So my appreciation of the #MeToo Movement is not only their advocacy of the necessity and even obligation for women to demand social equality and non-abusive behaviors on the part of men, but it also highlights the vitally important progress that men need to continue what began 50 years ago. That is for men to analyze, discuss and change the social roles that handicap and bind them into creating lives promoting inequalities, suffering and unhappiness for not only others but also themselves. In the end, my and other’s hope still continues to be that a Human Liberation will be the end result where society’s norms and culture includes the promotion of health, cooperation, safety, equality, empathy, individuality and all groups living together well.

The Language of Democracy

9 Jul

This is a short blog on communication skills. Previously I had written a blog on how compromise is fundamental to the workings of a democracy and that blog was ‘inspired’ by a discussion I had with some Italians who were students in my English lesson. Recently, I had another discussion with students which prompted my writing this blog.

To explain: in my teaching English as a Second Language I make the point that to have good communication skills one must know not only correct grammar, vocabulary, intonation, pronunciation, etc., but also know how a culture uses the language. In short, what is seen by a specific culture as good communication skills? Now, this is a very interesting topic in itself (I taught a university course on ‘Cross-Cultural Communication’) but in my less intensive ESL classes, I bring to students an awareness of the model of assertive communication. While I clearly understand that assertiveness is not a model that all cultures have adhered to (e.g., Asian and Native American) in English speaking countries, esp. the business world (many of my students are learning English for business purposes) – but not only – assertiveness is seen and taught as a viable method of fostering clear communication, improving problem-solving and goal achievement, and reducing conflict between co-workers. Also, as a clinical psychologist, who did a lot of couples/marital therapy, I also used the assertiveness model to foster clearer and less problematic communication skills between my clients.

So, in one ESL lesson, we were talking about some basic principles of the assertiveness model:  Assertive communication is effective communication. It’s how to deal confidently and successfully with the people around you. Assertive people feel in control, they achieve win-win outcomes in any interpersonal transaction. They make their point persuasively whilst supporting the opinion of others. They build co-operation within a team and between teams. Assertive people communicate self-respect AND respect for others. When we are assertive we communicate what we want or prefer. We state our preference clearly and confidently without making ourselves or others look small, without being threatening or putting others down. This results in open, more genuine relationships. The four types of communication are aggressive, passive, passive-aggressive and assertive.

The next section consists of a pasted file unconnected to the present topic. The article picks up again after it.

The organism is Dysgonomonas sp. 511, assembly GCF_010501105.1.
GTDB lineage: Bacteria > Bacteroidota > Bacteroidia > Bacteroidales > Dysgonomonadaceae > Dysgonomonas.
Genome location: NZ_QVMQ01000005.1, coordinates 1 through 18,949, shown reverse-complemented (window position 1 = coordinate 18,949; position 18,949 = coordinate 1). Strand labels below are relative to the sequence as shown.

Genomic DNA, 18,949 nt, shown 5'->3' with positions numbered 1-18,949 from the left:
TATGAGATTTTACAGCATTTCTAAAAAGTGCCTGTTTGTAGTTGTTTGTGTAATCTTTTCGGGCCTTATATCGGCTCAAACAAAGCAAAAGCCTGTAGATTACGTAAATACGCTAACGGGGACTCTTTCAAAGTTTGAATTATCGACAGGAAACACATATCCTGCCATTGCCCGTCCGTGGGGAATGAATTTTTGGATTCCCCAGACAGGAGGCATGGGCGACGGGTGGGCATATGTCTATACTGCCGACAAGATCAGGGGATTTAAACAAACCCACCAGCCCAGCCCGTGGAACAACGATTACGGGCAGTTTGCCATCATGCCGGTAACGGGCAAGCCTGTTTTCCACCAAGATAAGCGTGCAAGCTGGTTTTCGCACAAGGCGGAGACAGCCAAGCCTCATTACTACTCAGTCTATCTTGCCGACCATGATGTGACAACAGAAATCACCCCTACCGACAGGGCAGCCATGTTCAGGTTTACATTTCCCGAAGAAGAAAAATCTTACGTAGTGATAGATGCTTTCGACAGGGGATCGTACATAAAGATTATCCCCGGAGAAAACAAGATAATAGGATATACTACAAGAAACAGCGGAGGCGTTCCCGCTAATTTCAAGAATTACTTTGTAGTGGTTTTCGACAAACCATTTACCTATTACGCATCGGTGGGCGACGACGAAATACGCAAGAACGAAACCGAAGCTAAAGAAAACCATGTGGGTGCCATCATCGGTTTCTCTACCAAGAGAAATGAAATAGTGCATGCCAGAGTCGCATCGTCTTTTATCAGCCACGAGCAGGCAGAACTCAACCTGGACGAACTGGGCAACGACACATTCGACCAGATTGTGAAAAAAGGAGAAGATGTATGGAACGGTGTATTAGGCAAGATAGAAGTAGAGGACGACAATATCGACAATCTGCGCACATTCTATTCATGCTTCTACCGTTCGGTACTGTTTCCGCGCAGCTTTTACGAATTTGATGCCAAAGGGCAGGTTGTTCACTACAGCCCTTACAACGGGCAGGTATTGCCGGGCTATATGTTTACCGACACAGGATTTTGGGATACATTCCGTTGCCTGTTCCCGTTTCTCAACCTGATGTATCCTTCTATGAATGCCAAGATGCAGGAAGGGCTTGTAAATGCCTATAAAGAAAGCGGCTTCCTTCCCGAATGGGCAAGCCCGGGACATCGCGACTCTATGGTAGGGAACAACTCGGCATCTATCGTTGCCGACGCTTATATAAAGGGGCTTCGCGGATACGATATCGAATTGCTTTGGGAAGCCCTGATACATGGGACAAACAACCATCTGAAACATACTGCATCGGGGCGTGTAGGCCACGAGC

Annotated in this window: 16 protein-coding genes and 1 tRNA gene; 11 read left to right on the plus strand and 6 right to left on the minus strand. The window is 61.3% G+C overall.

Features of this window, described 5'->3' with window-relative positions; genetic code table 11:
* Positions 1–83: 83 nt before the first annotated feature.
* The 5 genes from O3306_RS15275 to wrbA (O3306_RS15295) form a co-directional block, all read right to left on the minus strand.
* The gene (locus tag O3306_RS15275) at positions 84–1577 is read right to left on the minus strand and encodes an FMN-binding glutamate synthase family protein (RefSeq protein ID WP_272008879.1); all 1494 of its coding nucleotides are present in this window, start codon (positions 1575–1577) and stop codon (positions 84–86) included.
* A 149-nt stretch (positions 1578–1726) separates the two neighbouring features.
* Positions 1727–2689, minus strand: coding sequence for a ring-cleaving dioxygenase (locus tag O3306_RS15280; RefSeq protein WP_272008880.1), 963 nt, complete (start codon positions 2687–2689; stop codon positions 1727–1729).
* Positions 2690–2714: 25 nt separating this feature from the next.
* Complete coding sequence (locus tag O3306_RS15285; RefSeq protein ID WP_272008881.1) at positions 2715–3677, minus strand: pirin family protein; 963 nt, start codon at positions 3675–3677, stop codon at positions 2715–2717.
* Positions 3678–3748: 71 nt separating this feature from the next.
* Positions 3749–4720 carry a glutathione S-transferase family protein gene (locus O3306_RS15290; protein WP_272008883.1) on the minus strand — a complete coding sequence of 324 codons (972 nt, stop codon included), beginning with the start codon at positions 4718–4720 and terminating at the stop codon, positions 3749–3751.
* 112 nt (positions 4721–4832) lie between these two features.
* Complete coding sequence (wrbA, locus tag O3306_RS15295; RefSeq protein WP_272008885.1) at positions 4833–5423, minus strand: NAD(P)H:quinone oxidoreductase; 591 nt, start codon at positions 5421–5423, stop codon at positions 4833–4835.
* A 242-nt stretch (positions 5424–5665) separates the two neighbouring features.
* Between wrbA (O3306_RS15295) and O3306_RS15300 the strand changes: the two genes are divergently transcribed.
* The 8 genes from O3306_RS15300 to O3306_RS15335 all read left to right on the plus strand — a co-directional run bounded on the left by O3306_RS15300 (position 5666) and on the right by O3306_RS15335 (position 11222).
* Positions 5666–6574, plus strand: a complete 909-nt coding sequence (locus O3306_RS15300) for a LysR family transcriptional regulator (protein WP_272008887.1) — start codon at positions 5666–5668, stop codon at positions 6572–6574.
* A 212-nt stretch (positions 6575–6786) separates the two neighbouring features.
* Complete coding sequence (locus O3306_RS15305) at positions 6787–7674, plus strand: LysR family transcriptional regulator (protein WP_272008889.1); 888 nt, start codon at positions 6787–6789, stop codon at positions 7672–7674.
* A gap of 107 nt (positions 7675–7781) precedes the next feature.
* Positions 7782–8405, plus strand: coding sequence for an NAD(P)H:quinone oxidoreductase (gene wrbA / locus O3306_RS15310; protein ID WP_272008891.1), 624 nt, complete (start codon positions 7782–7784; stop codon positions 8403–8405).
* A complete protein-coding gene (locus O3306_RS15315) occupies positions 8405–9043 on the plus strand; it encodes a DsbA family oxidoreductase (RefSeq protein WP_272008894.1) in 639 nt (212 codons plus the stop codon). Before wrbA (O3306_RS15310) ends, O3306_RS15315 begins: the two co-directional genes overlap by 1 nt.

As we talked, one of my students said, “This is the language of Democracy.” Surprised by this spontaneous comment, I paused and with quick reflection, I said, “Yes, you are right” but we didn’t have time to take the comment up for a discussion. The next day, upon reflecting on this comment, I had to agree again with it. As I wrote in another blog, ‘What Are the Necessary Conditions of Democracy’, democracy requires ‘a political culture of negotiation, compromise, accommodation, and a willingness to lose. It is widely recognized as essential to democratic stability. Especially important here is the argument that democracy institutionalizes a means of nonviolent conflict resolution- – -the willingness to negotiate, compromise, and debate, rather than fight.’ R.J.Rummel

So, it is evident that effective and clear communication is also a necessary condition for a well-functioning Democracy. So my student was correct, the description of assertive communication above certainly fits the bill. Often political discussions in Italy, as well as other democratic countries, can degenerate into name-calling with no reasonable debate on the issues. When they do, the discussions no longer follow the guidelines of assertive communication; both, in the intent or desire for a political culture of negotiation, compromise, accommodation, a willingness to lose and also, the use or knowledge of the specific assertive communication skills. The desire and knowledge of good communication go together for successful communication necessary for a democracy. Without the desire for a ‘win-win’ situation as well as a functional knowledge of good communication skills, the functioning of dialogue about concerns, negotiation, and debates will rapidly break down into poor communication and confusion and deadlock. Therefore, I suggest a public interest group, in all democratic countries, form to do a continuing evaluation of how well politicians communicate in an effective assertive manner.